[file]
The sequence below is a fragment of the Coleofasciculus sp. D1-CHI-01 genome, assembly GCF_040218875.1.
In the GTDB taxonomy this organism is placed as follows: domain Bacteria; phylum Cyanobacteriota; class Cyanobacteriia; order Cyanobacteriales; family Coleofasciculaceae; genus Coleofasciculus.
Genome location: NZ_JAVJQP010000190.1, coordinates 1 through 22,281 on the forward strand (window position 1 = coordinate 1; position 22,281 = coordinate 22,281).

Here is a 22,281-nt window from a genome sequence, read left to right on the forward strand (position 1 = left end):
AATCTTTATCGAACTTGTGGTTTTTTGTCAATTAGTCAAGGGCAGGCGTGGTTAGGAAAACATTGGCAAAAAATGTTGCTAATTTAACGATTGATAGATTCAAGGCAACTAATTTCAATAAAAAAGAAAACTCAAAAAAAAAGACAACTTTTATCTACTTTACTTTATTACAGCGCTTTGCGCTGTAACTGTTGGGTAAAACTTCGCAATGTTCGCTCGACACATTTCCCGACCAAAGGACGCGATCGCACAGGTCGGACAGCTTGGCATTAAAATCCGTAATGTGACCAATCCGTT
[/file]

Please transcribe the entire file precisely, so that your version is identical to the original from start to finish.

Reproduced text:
The sequence below is a fragment of the Coleofasciculus sp. D1-CHI-01 genome, assembly GCF_040218875.1.
In the GTDB taxonomy this organism is placed as follows: domain Bacteria; phylum Cyanobacteriota; class Cyanobacteriia; order Cyanobacteriales; family Coleofasciculaceae; genus Coleofasciculus.
Genome location: NZ_JAVJQP010000190.1, coordinates 1 through 22,281 on the forward strand (window position 1 = coordinate 1; position 22,281 = coordinate 22,281).

Here is a 22,281-nt window from a genome sequence, read left to right on the forward strand (position 1 = left end):
AATCTTTATCGAACTTGTGGTTTTTTGTCAATTAGTCAAGGGCAGGCGTGGTTAGGAAAACATTGGCAAAAAATGTTGCTAATTTAACGATTGATAGATTCAAGGCAACTAATTTCAATAAAAAAGAAAACTCAAAAAAAAAGACAACTTTTATCTACTTTACTTTATTACAGCGCTTTGCGCTGTAACTGTTGGGTAAAACTTCGCAATGTTCGCTCGACACATTTCCCGACCAAAGGACGCGATCGCACAGGTCGGACAGCTTGGCATTAAAATCCGTAATGTGACCAATCCGTT